IBM i natively captures system and security information needed for auditing and compliance. However, it can be difficult to use native information to detect system problems and produce auditing and compliance reports. For all its capabilities, IBM i auditing tools are merely starter mechanisms that gather security information but don’t provide all the monitoring, analysis, and reporting tools most organizations need to make sense of its security data.
The tools you need
Most shops would like to use their IBM i data inside Security Information and Event Management (SIEM) software that can perform the following functions on that data:
• Forensic analysis, to identify and report on system and security issues that have already occurred
• Predictive analysis, to monitor, alert, and report on developing issues and trends across your IBM i system and your network
An SIEM detects and documents system and security issues for IT operations, management, auditors, and regulatory agencies.
But what’s the right way to use IBM i data inside SIEM software and can you use your IBM i as an SIEM software server? To answer those questions, here’s some basic information on using IBM i for SIEM processing, and some recommendations on using your IBM i for SIEM server processing.
Where does IBM i system and security event information come from?
For SIEM purposes, you want to gather IBM i information detailing system and security events from all available sources. When most people think of IBM i security auditing, they think of the system’s Security Audit Journal function (QAUDJRN).
While QAUDJRN journal receivers do a great job recording security events on your system, there are some limitations in working with QAUDJRN information, specifically:
• QAUDJRN journal entries are difficult to analyze and don’t have easy to use analysis tools
• QAUDJRN doesn’t collect everything you need to secure your system
• QAUDJRN journal receivers take up too much disk space
Click here for more information on what QAUDJRN is and what it can and can’t do. In addition to QAUDJRN, there are at least nine other critical IBM i information sources that should be examined for SIEM monitoring and reporting (as shown below).
The ten most critical IBM i information sources to monitor and report on
1. The Security Audit Journal (QAUDJRN)
2. The History log (QHST)
3. IBM i message queues, such as QSYSOPR and QSYSMSG
4. Database journals that store the results of database operations, as well as database field level changes and before and after images of database records
5. User authority changes to user profiles, system objects, and files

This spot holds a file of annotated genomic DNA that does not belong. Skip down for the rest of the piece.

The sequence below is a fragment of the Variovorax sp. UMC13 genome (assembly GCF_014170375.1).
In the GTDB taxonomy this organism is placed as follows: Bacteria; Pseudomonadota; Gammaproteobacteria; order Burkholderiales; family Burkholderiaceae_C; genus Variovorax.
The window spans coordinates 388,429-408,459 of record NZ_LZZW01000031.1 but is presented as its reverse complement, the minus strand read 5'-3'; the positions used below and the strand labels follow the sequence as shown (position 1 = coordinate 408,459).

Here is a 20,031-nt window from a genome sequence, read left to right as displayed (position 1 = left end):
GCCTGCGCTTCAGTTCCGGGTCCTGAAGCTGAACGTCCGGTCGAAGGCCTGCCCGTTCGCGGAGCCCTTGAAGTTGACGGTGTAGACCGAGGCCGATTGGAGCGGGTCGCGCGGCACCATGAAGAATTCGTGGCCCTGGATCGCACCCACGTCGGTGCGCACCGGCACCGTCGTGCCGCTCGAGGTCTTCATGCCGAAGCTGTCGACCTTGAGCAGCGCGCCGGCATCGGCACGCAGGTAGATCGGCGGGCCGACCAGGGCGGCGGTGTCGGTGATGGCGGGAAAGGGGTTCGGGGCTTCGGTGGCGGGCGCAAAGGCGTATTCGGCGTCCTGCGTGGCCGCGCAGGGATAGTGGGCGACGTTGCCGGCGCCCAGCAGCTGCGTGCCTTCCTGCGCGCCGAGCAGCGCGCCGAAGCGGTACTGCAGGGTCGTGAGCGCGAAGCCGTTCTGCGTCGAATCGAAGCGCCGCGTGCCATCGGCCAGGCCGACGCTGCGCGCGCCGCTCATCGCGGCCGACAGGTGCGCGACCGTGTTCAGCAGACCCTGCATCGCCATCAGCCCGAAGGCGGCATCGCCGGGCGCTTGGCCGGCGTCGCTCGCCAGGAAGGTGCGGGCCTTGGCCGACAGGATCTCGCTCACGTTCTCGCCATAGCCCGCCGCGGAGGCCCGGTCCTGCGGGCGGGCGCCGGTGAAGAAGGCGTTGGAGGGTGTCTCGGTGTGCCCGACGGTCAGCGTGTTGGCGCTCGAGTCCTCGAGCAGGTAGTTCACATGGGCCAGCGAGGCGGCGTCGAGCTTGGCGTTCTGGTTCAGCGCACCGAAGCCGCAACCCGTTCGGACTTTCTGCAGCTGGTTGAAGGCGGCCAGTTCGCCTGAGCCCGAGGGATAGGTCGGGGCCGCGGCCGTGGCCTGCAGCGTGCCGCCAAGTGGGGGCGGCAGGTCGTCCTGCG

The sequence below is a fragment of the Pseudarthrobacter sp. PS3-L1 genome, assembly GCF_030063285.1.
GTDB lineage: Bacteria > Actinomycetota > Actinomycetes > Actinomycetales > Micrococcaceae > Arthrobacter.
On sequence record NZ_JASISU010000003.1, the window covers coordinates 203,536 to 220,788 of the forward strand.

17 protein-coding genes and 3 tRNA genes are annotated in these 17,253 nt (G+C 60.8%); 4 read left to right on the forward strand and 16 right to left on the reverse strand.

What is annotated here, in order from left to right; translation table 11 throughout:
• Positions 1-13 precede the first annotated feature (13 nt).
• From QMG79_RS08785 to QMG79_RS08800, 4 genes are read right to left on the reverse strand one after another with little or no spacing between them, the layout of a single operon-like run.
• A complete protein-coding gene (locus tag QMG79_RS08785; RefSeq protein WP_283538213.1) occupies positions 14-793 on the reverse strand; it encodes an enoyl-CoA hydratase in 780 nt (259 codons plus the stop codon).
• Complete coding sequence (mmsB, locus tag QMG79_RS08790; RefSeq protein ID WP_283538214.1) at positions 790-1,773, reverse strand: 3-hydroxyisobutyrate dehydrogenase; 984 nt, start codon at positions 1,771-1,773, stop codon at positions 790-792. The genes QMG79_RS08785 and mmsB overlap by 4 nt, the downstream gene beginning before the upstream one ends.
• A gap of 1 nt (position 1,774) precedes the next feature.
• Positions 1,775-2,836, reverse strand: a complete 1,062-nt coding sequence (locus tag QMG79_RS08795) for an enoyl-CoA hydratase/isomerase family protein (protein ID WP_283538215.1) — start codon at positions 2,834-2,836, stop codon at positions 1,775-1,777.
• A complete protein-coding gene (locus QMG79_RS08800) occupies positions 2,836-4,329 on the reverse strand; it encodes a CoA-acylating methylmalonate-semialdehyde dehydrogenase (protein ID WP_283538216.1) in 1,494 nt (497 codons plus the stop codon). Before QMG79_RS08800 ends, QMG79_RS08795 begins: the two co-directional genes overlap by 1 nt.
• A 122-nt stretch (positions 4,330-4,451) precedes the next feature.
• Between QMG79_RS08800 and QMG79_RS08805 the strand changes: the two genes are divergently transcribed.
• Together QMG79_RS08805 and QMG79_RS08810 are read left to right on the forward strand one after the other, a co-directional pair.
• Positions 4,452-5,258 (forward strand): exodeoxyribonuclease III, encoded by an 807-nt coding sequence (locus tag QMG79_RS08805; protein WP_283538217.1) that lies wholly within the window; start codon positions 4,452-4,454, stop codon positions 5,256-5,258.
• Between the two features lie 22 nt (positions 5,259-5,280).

6. Authority changes that are stored in the audit journal or in vendor-provided software, such as SEA Software’s Authority on Demand package
7. Virus detection notices issued, and actions taken from IBM i anti-virus software scanning the Integrated File System (IFS), such as iSecurity Anti-Virus
8. Application changes that are tracked through vendor software, such as SEA’s iSecurity AP-Journal Application Security & Business Analysis solution
9. The output of security exit programs that provide system and security information
10. IBM i Firewall system events and messages
Three ways to perform SIEM for IBM i shopsAs far as performing SIEM analysis, IBM i QAUDJRN can only do so much regarding auditing and compliance. So, what’s the best way to perform SIEM analysis on IBM i data?
There are generally three ways you can perform SIEM analysis on IBM i data.
The basic architecture of an IBM i provides you with the information in the Security Audit Journal, as well as the other data sources listed in figure 1. Using that information, you can set up SIEM and SIEM-like analysis over your IBM i data in the following ways.
- If you have an organization-wide syslog server running SIEM software, use a third-party IBM i SIEM integration package such as iSecurity Syslog to transfer i security event information to enterprise SIEM servers via syslog. Enterprise SIEM servers collect syslog information from many different servers running different operating systems (including IBM i, Windows, Linux, and UNIX servers).
For IBM i servers, you can generally transfer the information in QAUDJRN through syslog but not the other information sources shown in figure 1. Integrating IBM i data into your corporate solution helps provide an organizational-wide view of your data. SIEM packages from vendors such as IBM, Hewlett Packard, or Splunk collate syslog information from many different systems, providing your corporate IT with the tools they need to monitor overall network behavior and react and report on it.